The benefits of meditation are well known across the spa and wellness industry and the spa clientele we often receive are becoming more knowledgeable all the time. There are many ways we can incorporate meditation into the spa experience for our guests; these include guided meditations, providing a Zen meditation space and mindfulness activities like mandala coloring, labyrinth walks etc.
If we want to encourage our guests to take it a step further we can introduce technology into their meditation practice – this may seem counter intuitive however the latest brainwave entrainment and meditation feedback devices can help those who struggle with the practice of quieting the mind.
I tested two of the latest devices aimed at improving and enhancing the practice of meditation; Muse and Elf Emmit, each of which are marketed with different, but similar purposes in mind.
Muse is a brain sensing headband that when placed across the forehead and over the ears, provides the user with live feedback via audio from the smartphone app, connecting via Bluetooth. Keep your mind calm and you will hear birds chirping above the chosen soundscape (beach, rainforest or ambient), if your mind wanders, the weather pattern gets more intense and stormy – gently reminding you to refocus.
Choose from a variety of guided meditation sessions or just select the time. The feedback graphs, tracking, awards, milestones and challenges help with motivation and keep users on track.
I found this device very easy to use and immediately enjoyed the app with the lessons, feedback and constant encouragement. I did, however, find my mind wandering at times while the birds were still chirping. Perhaps that means my mind was wandering calmly and maybe that’s ok, however, if I am aiming for true stillness of the mind I found at times this was not reflected in the feedback.
Elf Emmit is a small headband that connects to the audio jack of your smartphone and uses extra-low frequency electromagnetic pulses. These propose to influence the frequencies of your mind to speed up or slow down, helping you meditate, sleep, focus or learn faster.
The app is basic, switch to the program you want and start, there is nothing on the headset to show that it is working and as nothing is felt from the frequencies used, you really just have to trust the device.
A quick search online provides a variety of feedback, from those with personal stories of success, criticisms over quality and fragility and seemingly scientifically based explanations of why it won’t work. So, can those experiencing beneficial results really be wrong? Not necessarily. The placebo effect is powerful and what the mind believes will influence the outcome time and time again. Unfortunately, I read some of these reviews before using the device!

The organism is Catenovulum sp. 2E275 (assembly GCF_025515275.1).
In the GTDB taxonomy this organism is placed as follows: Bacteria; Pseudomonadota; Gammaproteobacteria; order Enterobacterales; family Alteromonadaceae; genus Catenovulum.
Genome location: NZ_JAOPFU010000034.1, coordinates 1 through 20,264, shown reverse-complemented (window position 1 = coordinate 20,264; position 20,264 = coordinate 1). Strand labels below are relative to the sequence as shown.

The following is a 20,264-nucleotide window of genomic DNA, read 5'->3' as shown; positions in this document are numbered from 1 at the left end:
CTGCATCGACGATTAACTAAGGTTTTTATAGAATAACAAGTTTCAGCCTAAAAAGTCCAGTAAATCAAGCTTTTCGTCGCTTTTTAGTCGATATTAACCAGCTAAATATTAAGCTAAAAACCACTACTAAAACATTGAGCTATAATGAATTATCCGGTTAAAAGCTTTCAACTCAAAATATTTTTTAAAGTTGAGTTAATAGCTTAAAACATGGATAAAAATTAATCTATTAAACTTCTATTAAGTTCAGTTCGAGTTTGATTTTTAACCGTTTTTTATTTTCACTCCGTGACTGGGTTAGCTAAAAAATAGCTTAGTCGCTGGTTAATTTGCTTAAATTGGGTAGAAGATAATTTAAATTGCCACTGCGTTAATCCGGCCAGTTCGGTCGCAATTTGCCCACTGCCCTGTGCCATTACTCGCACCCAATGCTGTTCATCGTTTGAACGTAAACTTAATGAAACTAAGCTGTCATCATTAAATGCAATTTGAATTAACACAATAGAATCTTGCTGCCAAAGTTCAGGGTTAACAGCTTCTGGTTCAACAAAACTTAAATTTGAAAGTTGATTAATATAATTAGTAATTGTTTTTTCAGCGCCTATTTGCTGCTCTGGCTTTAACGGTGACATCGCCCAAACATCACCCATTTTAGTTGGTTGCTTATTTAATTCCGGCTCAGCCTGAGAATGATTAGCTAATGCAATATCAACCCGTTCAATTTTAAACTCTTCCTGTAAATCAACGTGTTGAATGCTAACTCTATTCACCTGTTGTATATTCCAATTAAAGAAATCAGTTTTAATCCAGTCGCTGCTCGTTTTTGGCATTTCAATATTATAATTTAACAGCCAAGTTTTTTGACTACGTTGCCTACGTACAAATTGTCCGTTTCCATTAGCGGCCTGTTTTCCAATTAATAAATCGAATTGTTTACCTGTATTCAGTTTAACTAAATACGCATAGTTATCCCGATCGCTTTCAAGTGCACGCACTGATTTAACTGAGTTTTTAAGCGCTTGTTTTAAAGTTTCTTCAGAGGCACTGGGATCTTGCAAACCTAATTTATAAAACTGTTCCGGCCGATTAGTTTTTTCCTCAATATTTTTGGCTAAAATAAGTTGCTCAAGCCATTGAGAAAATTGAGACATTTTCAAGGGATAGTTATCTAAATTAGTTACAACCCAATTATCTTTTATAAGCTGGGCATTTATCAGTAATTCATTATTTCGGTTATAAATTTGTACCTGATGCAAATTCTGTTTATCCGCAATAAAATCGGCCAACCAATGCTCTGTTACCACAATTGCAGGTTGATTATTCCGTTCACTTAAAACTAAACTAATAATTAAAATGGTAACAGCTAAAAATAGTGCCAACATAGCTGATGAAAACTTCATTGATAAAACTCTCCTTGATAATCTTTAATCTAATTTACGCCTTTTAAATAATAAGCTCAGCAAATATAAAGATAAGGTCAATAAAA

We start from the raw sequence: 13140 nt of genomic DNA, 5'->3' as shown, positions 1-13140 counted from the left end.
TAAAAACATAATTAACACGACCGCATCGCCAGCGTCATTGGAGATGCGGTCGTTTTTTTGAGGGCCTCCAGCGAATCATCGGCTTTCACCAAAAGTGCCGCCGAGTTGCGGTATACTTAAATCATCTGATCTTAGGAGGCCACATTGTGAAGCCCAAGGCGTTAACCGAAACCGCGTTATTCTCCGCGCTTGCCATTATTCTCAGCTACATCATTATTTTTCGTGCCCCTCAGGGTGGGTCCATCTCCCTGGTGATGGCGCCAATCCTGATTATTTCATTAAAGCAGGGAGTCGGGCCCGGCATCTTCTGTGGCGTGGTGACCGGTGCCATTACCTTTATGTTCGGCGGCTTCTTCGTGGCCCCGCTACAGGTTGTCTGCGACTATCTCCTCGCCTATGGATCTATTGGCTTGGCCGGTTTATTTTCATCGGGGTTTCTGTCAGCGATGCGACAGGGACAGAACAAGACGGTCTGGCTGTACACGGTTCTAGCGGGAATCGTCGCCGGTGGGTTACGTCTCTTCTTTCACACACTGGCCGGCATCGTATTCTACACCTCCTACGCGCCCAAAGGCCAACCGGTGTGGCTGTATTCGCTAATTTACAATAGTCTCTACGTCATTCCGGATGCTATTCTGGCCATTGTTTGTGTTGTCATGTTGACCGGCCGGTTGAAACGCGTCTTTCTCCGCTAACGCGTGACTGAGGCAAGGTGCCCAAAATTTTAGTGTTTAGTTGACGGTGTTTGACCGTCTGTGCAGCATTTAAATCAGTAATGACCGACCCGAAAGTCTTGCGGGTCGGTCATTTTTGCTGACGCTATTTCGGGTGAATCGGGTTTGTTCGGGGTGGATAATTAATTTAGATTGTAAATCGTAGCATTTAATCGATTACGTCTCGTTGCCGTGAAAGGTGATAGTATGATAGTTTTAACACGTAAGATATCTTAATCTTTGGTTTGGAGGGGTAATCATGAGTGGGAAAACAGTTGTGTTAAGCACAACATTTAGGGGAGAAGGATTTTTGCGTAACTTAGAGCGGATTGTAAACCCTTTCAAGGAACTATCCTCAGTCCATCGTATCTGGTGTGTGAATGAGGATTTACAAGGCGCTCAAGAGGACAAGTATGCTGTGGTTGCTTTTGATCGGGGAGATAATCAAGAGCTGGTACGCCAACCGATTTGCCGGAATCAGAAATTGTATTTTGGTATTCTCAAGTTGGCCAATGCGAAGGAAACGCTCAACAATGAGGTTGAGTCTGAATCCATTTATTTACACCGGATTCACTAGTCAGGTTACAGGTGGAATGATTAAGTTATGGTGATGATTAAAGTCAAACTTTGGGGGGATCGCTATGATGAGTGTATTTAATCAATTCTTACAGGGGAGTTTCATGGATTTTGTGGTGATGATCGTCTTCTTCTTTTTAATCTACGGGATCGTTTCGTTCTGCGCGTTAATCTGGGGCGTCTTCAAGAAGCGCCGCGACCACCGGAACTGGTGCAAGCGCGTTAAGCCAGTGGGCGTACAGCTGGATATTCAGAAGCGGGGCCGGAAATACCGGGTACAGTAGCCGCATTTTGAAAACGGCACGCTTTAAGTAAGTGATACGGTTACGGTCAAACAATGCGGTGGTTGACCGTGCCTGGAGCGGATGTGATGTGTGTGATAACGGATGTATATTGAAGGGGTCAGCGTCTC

Testing the two together:
The scientist in me wanted to know if the Elf Emmit really could influence my brain patterns and improve meditation so I decided to use the two devices at the same time. This cannot be done on the same device as you need the headphone jack for ELF Emmit and the sound from the speaker for Muse. I connected the MUSE to a separate tablet and had both devices nearby and meditated for three sessions each time – alternating with and without the ELF, always using the MUSE to track.
Just based on averages of two criteria, calm points and birds(both achieved when maintaining a calm state of mind) I saw an improvement when using the ELF. This rudimentary experiment gives me hope that the ELF Emmit really is working and as I write this article I have it set to ‘Improve focus’. Maybe this effect is a placebo and wearing the device acts as a reminder, but if the desired effect is achieved, why not embrace it?
Average calm points with ELF: 953
Average calm points without ELF: 909
Average birds with ELF: 57
Average birds without ELF: 47
My recommendation for spas
Based on the ease of use, sturdy design and high tech app, I would recommend Muse to those looking to begin or improve their meditation practice, those motivated by challenges and goals and those interested in seeing basic neurofeedback.
Have one available at the spa and invite guests to try it out in the relaxation or meditation area. Make sure they are available in the retail area for those who decide to continue the practice at home.